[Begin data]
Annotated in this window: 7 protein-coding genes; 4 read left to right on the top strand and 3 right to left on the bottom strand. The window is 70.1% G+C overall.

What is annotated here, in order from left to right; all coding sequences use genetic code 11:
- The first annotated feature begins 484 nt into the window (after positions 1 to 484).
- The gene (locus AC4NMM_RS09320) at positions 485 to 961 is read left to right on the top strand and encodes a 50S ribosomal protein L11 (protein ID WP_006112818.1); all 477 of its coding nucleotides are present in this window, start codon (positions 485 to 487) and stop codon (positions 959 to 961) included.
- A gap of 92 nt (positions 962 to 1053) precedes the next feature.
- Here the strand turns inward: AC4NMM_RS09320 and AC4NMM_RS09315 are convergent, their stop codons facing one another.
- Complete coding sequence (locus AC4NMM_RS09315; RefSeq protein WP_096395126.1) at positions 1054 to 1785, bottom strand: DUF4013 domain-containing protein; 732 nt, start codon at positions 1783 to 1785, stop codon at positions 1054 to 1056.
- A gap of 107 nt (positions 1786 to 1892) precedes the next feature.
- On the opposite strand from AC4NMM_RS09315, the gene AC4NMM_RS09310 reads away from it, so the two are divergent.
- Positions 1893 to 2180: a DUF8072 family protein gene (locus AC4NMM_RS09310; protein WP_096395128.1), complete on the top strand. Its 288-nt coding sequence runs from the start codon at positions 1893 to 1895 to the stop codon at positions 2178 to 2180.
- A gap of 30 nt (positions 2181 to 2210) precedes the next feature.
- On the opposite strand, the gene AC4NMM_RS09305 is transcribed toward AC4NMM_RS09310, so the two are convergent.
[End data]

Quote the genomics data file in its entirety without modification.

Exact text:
Annotated in this window: 7 protein-coding genes; 4 read left to right on the top strand and 3 right to left on the bottom strand. The window is 70.1% G+C overall.

What is annotated here, in order from left to right; all coding sequences use genetic code 11:
- The first annotated feature begins 484 nt into the window (after positions 1 to 484).
- The gene (locus AC4NMM_RS09320) at positions 485 to 961 is read left to right on the top strand and encodes a 50S ribosomal protein L11 (protein ID WP_006112818.1); all 477 of its coding nucleotides are present in this window, start codon (positions 485 to 487) and stop codon (positions 959 to 961) included.
- A gap of 92 nt (positions 962 to 1053) precedes the next feature.
- Here the strand turns inward: AC4NMM_RS09320 and AC4NMM_RS09315 are convergent, their stop codons facing one another.
- Complete coding sequence (locus AC4NMM_RS09315; RefSeq protein WP_096395126.1) at positions 1054 to 1785, bottom strand: DUF4013 domain-containing protein; 732 nt, start codon at positions 1783 to 1785, stop codon at positions 1054 to 1056.
- A gap of 107 nt (positions 1786 to 1892) precedes the next feature.
- On the opposite strand from AC4NMM_RS09315, the gene AC4NMM_RS09310 reads away from it, so the two are divergent.
- Positions 1893 to 2180: a DUF8072 family protein gene (locus AC4NMM_RS09310; protein WP_096395128.1), complete on the top strand. Its 288-nt coding sequence runs from the start codon at positions 1893 to 1895 to the stop codon at positions 2178 to 2180.
- A gap of 30 nt (positions 2181 to 2210) precedes the next feature.
- On the opposite strand, the gene AC4NMM_RS09305 is transcribed toward AC4NMM_RS09310, so the two are convergent.